Yet another lynch of a young Palestinian man in Jerusalem. Only about three weeks ago, in the impossible heat of mid-August in this forsaken place, three young Palestinians were brutally attacked. And now, another young man. In both instances, the attackers were young Jewish boys. Very young. In both instances, they were attacked because they are Palestinian. The media jumped on the hot news like vultures on prey and screamed “Lynch.” Actually almost everyone did: politicians, the president, educators, parents. They all rushed to criticize, to emphasize and to remove themselves from this raw hatred. They were surprised.
I am not surprised at all. A society that breeds blind hatred towards a whole people is bound to such extreme actions. But I am not here to write any “op-ed” article. As a writer of political fiction, among other genres, I had a strong sense of responsibility in writing down another story. Not the story of the attack. Not the story of the attackers, and not that of a society that has lost its way. No.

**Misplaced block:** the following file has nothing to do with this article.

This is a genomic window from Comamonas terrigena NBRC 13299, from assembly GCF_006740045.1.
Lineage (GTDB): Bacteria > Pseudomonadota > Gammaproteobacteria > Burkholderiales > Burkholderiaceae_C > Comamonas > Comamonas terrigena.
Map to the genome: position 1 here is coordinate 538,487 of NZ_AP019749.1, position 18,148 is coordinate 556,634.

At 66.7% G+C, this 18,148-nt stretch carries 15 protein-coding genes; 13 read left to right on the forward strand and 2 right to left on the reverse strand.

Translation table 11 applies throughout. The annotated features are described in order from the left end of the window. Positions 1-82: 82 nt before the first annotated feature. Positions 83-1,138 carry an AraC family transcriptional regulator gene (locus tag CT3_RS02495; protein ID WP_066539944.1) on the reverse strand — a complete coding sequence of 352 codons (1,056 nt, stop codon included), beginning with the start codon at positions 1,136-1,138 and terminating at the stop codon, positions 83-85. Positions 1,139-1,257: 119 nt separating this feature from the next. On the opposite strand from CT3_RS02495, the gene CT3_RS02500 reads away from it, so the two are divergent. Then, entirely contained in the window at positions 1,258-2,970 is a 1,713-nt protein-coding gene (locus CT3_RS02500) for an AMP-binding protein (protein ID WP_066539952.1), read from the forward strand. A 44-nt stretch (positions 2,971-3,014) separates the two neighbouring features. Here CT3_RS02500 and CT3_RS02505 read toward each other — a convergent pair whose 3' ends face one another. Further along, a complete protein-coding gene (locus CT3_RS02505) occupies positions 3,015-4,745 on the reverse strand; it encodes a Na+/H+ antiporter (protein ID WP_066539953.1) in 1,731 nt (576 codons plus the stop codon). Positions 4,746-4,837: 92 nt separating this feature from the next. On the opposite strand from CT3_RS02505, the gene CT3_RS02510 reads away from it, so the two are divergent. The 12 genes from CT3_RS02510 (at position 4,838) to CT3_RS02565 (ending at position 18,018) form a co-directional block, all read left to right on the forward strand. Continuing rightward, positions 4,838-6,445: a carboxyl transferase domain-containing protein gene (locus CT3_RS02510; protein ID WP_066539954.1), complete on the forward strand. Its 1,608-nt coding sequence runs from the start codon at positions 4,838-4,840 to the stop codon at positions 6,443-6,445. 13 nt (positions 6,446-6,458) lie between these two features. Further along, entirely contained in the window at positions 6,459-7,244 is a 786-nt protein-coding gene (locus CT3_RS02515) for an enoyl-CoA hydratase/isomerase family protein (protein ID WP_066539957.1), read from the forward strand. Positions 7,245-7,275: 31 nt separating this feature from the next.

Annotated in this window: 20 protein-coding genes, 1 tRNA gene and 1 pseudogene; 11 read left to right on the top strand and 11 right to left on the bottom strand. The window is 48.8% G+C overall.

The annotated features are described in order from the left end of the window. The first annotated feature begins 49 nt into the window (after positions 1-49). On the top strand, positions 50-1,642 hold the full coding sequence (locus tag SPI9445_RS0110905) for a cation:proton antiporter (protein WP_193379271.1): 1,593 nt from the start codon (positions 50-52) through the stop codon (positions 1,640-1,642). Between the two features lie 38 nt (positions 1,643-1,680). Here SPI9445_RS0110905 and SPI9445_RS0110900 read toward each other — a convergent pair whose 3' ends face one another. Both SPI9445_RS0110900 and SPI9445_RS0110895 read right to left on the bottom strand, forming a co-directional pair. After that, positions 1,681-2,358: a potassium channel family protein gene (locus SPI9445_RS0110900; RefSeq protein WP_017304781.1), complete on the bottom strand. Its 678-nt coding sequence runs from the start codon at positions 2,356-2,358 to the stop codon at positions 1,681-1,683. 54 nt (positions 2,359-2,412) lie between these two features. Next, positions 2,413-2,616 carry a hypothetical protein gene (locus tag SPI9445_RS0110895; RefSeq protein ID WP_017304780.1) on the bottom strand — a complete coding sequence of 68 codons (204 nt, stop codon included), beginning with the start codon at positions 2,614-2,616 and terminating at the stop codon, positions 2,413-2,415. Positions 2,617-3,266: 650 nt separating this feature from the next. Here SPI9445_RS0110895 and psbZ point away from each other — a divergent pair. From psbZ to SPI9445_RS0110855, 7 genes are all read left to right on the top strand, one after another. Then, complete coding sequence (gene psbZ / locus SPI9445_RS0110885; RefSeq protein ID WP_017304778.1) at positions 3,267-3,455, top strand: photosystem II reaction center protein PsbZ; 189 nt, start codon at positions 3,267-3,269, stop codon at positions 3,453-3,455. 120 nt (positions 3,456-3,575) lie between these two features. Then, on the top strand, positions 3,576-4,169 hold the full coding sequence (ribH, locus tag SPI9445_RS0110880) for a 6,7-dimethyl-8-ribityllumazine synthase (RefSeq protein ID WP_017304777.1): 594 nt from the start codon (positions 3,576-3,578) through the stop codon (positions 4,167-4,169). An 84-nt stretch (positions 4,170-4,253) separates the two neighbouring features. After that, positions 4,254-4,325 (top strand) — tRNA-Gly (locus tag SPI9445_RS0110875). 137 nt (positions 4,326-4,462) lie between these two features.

When I read about the lynch of Ibraheem AbuTa’ah on the night of September 5th, I felt an urge to write his story. Of before the lynch. Of a young man finishing his morning shift at the hotel, going home, taking a nap, preparing for the party. Was he going alone to the party or was he taking a partner? What were his hopes? What was going on through his mind when his friend told him she wasn’t feeling well and if he could help her get home? Was he disappointed to leave the party early? Did the lynch that occurred there three weeks earlier pass through his mind at all? Did he walk with full confidence or did he feel insecure? And then – and then, when she called his name, disclosing his nationality, and he saw the pure hatred in his attackers’ eyes? Yes, this is the story I feel the urge to write. Gone writing.